61. Trainspotting In Gorgie (Or To The Gorgie Station) – Third person narration, which follows Renton waking up after a sexless night with Hazel. He is gratified he got Begbie to do her father in prison. Leaving her a tender note, he shakily goes off with Sick Boy on the hunt for skag. The drought is severe, and after stopping off at Alison’s, who is sick but holds out on her dead mother’s morphine, they call others, including the menacing Seeker, but find nothing. They are walking past the chemical plant where the morphine is made, suddenly realizing that they are casing it. They plan the break-in, with Keezbo, Spud and Matty, executing the plan that evening. They gain entry, but the alarm is raised and they have to make a hasty escape, and Keezbo is stranded in the plant, due largely to Matty. They have a hostile fall-out, with Renton and Sick Boy ganging up on Matty, and him fleeing, to be comforted by Spud. Renton and Sick Boy carry on towards the flat. Sick Boy almost confesses his treatment of Janie and Maria, but pulls back, while prompting Renton to disclose about his infidelity to Fiona with Joanne. (Which Sick Boy already knows about.) They make a heartfelt pact to get clean and never touch skag again, but as they open the door of the flat, the phone is ringing.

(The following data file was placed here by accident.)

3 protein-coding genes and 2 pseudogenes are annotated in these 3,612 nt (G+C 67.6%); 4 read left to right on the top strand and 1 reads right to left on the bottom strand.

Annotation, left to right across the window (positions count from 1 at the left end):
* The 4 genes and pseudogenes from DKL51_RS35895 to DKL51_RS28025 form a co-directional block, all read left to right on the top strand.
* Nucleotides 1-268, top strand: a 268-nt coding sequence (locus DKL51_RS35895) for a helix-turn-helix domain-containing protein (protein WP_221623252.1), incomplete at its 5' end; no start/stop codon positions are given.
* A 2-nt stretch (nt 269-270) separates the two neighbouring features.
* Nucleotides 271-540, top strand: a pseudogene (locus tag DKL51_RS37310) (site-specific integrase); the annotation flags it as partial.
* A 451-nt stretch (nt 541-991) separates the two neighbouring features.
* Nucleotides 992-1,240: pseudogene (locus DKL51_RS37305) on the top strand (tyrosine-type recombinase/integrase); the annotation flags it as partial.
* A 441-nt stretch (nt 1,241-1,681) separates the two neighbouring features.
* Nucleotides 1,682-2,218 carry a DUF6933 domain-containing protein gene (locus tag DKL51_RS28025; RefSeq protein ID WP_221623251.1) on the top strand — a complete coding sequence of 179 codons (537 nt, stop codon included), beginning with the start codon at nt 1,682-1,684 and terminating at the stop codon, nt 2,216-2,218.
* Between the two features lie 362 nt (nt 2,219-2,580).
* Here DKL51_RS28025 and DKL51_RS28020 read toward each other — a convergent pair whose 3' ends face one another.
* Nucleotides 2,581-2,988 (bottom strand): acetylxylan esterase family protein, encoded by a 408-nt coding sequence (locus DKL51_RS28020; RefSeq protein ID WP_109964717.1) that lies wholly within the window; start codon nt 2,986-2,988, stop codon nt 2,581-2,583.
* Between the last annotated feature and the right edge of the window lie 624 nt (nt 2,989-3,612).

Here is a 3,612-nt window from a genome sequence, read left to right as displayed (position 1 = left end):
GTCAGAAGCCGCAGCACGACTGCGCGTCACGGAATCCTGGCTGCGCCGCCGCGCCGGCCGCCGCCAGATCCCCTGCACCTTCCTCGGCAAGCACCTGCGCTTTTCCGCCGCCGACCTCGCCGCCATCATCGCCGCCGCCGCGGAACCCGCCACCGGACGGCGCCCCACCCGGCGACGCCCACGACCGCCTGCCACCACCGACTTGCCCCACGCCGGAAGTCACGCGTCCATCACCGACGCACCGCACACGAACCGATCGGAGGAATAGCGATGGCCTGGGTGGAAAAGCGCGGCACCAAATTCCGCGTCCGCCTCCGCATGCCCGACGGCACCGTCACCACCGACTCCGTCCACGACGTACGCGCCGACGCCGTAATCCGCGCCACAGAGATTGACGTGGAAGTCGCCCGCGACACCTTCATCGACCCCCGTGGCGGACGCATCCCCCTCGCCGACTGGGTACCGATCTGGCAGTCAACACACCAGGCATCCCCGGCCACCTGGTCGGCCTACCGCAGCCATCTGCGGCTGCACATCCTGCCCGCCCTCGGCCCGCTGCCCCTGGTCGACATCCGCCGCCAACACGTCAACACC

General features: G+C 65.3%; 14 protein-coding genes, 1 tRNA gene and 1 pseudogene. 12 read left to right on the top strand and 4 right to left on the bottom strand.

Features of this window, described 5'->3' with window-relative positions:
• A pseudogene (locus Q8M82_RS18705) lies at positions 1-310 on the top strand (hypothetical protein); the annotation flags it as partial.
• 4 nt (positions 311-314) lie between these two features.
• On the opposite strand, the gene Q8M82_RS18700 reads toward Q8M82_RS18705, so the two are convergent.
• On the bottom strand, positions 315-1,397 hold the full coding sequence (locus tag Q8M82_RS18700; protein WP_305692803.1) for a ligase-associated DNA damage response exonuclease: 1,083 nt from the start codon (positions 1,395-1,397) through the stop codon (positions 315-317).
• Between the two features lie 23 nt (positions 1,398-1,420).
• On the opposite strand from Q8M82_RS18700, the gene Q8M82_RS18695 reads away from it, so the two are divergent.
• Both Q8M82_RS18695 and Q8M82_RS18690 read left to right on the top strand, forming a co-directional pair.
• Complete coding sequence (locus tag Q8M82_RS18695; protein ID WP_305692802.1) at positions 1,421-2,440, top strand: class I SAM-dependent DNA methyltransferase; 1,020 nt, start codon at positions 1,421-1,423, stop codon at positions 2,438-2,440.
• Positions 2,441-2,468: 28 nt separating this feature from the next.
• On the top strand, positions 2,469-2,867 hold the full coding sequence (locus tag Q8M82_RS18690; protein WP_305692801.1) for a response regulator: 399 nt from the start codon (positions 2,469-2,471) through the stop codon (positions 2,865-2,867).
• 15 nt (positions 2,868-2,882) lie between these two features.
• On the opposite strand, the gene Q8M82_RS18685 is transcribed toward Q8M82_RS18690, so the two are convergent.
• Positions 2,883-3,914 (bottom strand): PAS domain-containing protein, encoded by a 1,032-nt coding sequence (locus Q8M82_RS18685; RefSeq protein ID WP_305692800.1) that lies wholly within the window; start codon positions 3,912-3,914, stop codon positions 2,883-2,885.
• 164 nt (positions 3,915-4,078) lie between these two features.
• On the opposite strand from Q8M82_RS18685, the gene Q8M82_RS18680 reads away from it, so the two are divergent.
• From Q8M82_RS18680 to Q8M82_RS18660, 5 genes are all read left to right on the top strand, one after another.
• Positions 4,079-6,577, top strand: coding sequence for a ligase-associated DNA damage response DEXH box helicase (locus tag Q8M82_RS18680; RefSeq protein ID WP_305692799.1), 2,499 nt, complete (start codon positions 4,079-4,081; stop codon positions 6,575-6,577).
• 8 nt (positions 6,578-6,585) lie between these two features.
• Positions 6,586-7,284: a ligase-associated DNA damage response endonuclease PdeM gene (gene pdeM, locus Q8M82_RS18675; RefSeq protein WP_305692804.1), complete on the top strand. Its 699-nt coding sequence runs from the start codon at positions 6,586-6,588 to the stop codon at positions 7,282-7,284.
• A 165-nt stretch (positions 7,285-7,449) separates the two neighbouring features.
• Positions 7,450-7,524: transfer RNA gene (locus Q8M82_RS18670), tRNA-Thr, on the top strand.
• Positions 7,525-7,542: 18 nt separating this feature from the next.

Sam Leith, writing in the Financial Times, argues that: "Heroin addiction is there not as a metaphor but as a sort of paradigm: a morally inverted Thatcherism. The addict is the ultimate individualist." 3:AM Magazine remarked that "It was known that there was more material of Trainspotting than went into the final draft, but that’s true of most novels. So you anticipate a lashed-together series of outtakes and bloopers. What you get is something quite different. The prequel has all the marvellous set pieces, the schemes, stories, scams and dreams and the same mad profusion of narrators that characterises everything Welsh has written. But it’s long, strange, full of lush description that gives the whole thing a haunting and elegiac quality."
- Irvine Welsh: Skagboys: London: Jonathon Cape: 2012: ISBN 1409028232
- Naughton, Philippe. The Times (London) http://entertainment.timesonline.co.uk/tol/arts_and_entertainment/books/article3564500.ece
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- Naughton, Philippe. The Times (London) http://entertainment.timesonline.co.uk/tol/arts_and_entertainment/books/article5581111.ece
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- "Skagboy". Irvine Welsh. Retrieved 30 September 2011.
- "Before Trainspotting: Irvine Welsh writes prequel". BBC News Scotland. 23 April 2012. Retrieved 23 April 2012.